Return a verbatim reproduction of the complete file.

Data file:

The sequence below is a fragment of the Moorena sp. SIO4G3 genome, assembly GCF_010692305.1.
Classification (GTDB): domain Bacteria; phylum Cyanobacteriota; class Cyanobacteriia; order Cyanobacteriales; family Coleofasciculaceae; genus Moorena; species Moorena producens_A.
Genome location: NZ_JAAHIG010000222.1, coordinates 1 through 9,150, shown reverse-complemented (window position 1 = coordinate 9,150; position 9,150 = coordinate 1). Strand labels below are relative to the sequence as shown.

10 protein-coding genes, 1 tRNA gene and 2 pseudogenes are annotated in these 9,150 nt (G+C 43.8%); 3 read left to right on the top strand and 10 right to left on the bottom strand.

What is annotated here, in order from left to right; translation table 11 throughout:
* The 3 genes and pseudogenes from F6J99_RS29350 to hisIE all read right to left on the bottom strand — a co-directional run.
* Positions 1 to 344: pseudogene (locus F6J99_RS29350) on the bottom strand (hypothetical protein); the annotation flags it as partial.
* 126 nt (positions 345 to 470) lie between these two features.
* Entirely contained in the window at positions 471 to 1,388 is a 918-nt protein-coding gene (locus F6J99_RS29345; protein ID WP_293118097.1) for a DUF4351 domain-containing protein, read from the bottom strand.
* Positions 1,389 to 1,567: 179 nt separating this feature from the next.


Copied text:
The sequence below is a fragment of the Moorena sp. SIO4G3 genome, assembly GCF_010692305.1.
Classification (GTDB): domain Bacteria; phylum Cyanobacteriota; class Cyanobacteriia; order Cyanobacteriales; family Coleofasciculaceae; genus Moorena; species Moorena producens_A.
Genome location: NZ_JAAHIG010000222.1, coordinates 1 through 9,150, shown reverse-complemented (window position 1 = coordinate 9,150; position 9,150 = coordinate 1). Strand labels below are relative to the sequence as shown.

10 protein-coding genes, 1 tRNA gene and 2 pseudogenes are annotated in these 9,150 nt (G+C 43.8%); 3 read left to right on the top strand and 10 right to left on the bottom strand.

What is annotated here, in order from left to right; translation table 11 throughout:
* The 3 genes and pseudogenes from F6J99_RS29350 to hisIE all read right to left on the bottom strand — a co-directional run.
* Positions 1 to 344: pseudogene (locus F6J99_RS29350) on the bottom strand (hypothetical protein); the annotation flags it as partial.
* 126 nt (positions 345 to 470) lie between these two features.
* Entirely contained in the window at positions 471 to 1,388 is a 918-nt protein-coding gene (locus F6J99_RS29345; protein ID WP_293118097.1) for a DUF4351 domain-containing protein, read from the bottom strand.
* Positions 1,389 to 1,567: 179 nt separating this feature from the next.